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An Inside Look At The Product Journey Of India’s D2C Brands

An Inside Look At The Product Journey Of India’s D2C Brands

The ability to acquire easy and instant feedback and utilise the same for product innovation is one of the valuable assets Direct-to-Consumer brands have

Most brands have an agile consumer insights team that constantly speaks to customers and a product development team that incorporates those insights. They also frequently run the design concepts by early adopters before making them as large-scale designs.

It usually takes between eight months and two years for a product to go from idea to live on the website after passing several stages including prototype, market testing, certifications, test run, branding and marketing

“We want to give you the components that would make this shoe not just look like ours, but also match our approach to sustainability,” Joey Zwillinger, CEO of Allbirds wrote to Amazon’s Jeff Bezos, talking about a product sold on Amazon that was strikingly similar to Allbirds’ Wool Runner, a product created using wool.

Zwillinger’s conviction and love for his products is something India’s D2C brands would relate to. Product is surely the king and product efficacy is the core to build the business for these digitally native brands.

As we have seen in our previous articles, launching a D2C channel for a brand is a matter of weeks these days. From readymade software and third-party logistics on any scale to free or cost-effective marketing tools and platforms, the options to help launch are aplenty. However, to thrive and not just survive, the only differentiator and competitive edge a brand can have is the product. The success of marketing, an essential part of D2C, also depends on product innovation. Marketing strategy may help in product positioning, but what improves conversion and retention rates is surely the product.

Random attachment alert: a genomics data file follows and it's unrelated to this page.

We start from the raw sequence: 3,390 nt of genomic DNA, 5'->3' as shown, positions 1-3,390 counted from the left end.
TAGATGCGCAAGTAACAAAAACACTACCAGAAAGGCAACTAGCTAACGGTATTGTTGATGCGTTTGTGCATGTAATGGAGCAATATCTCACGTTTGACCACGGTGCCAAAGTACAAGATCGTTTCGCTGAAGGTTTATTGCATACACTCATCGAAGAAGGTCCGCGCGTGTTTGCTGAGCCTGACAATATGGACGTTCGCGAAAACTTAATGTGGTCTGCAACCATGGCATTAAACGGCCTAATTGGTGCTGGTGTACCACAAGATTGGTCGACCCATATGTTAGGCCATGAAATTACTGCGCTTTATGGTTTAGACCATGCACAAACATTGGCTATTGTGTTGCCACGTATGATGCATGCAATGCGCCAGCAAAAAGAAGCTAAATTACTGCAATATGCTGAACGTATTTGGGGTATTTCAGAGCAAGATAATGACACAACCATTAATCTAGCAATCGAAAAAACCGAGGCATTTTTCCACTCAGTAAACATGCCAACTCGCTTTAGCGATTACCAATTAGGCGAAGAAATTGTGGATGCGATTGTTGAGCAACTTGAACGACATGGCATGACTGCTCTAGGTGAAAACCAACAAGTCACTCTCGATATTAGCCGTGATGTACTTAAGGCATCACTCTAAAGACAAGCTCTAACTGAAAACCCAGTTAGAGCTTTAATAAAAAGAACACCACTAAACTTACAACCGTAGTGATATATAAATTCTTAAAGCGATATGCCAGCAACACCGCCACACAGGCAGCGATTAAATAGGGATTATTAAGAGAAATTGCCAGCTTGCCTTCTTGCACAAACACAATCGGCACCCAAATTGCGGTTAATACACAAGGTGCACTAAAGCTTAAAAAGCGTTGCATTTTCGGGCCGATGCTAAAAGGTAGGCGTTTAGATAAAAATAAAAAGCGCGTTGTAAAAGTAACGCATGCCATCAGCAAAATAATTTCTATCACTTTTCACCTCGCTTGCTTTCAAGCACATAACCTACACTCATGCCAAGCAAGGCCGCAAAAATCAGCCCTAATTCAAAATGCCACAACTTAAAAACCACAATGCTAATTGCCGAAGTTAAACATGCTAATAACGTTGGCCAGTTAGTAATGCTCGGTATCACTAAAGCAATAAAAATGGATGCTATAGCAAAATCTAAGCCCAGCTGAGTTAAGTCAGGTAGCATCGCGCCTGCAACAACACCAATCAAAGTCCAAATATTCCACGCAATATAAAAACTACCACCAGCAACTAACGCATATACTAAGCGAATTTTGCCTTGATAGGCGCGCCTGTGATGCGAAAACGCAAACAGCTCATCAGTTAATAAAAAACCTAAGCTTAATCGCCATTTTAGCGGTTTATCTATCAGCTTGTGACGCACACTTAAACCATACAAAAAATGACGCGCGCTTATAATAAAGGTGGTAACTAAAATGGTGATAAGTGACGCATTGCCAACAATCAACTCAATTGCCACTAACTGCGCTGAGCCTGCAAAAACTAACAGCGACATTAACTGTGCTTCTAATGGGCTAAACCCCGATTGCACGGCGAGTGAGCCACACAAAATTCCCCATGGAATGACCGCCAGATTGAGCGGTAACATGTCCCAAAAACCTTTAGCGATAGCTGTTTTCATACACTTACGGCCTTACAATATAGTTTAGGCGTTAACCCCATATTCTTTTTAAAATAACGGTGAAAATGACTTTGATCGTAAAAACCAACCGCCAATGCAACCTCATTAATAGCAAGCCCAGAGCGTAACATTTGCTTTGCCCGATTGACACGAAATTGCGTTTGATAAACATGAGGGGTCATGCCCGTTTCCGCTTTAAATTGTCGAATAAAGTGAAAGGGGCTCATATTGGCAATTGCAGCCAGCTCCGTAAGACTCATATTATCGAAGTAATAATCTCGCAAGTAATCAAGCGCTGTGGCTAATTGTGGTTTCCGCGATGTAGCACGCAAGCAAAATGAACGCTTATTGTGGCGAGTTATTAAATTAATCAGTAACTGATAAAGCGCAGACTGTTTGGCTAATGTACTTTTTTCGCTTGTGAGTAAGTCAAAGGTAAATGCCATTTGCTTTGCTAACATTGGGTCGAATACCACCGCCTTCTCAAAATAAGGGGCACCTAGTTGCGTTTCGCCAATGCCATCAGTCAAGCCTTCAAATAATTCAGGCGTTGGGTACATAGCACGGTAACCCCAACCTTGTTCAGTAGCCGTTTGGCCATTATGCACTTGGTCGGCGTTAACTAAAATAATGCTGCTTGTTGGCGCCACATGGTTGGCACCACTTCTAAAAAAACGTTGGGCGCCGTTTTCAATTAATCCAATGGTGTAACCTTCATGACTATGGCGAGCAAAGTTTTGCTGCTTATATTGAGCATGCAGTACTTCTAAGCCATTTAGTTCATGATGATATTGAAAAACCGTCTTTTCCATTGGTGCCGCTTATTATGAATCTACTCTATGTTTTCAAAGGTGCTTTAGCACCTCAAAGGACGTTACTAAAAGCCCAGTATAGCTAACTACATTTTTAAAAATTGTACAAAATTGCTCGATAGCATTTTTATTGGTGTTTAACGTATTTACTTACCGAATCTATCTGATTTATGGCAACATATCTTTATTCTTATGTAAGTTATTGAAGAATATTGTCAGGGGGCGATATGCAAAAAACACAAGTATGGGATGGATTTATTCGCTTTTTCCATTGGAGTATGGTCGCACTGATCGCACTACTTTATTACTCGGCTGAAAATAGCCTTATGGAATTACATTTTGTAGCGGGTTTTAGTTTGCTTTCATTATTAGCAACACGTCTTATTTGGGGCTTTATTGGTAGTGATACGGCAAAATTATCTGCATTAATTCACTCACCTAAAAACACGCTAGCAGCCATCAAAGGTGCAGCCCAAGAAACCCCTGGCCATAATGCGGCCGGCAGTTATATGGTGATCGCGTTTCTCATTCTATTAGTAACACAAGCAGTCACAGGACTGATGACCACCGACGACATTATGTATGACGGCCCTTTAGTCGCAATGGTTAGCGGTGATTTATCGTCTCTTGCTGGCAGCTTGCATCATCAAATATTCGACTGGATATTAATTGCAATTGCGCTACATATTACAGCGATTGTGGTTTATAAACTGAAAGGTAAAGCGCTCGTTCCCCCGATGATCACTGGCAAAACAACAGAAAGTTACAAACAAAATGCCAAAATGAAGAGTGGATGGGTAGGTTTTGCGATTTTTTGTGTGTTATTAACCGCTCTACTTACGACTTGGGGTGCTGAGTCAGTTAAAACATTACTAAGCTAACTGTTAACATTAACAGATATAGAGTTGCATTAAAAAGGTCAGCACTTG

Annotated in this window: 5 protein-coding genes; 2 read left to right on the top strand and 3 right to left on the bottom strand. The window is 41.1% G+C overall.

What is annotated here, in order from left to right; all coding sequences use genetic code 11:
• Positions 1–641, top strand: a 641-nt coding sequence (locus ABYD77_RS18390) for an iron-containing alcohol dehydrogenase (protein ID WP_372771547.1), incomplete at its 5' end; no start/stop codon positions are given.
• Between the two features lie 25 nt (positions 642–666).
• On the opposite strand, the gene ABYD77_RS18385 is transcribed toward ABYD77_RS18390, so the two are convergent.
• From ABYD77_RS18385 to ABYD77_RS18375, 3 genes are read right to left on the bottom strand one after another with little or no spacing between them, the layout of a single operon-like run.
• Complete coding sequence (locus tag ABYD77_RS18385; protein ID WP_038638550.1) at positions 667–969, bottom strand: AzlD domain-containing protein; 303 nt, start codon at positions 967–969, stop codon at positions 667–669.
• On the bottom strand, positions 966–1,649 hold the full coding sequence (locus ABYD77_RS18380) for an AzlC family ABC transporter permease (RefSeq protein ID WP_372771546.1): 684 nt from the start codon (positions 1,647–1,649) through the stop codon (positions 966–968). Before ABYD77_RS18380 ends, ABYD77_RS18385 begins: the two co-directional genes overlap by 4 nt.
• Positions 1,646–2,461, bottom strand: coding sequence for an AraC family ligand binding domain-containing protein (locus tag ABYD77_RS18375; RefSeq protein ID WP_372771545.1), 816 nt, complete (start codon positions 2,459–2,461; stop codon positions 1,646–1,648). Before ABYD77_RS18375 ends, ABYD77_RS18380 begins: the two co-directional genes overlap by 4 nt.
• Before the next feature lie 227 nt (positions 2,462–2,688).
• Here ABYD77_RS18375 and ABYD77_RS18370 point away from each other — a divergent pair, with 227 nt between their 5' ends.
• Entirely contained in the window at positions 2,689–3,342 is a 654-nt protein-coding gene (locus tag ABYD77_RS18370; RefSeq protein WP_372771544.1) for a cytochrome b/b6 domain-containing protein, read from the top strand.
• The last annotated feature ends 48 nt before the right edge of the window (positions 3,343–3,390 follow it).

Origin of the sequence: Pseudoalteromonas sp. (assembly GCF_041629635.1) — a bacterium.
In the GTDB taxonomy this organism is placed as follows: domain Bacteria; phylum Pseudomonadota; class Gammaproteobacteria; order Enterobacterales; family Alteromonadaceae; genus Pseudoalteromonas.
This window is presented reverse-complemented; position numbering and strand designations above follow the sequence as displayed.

Many established brands have also failed when it comes to new product launches. A case in point would be the famous C2 launched by Coca Cola in the US. Diet Coke, which came before C2, was a hit, but it had a feminine brand image and taste was not well-received by consumers, so it was not a success among younger men, despite being lured in by the no-calorie formula. So C2 was launched with half the calories as a can of regular Coke and with the same taste. However, this didn’t go down well with the target group and thus the product didn’t take off. One year later, Coca Cola launched Coke Zero, a no-calorie, full-flavor product which turned out to be an all-time hit.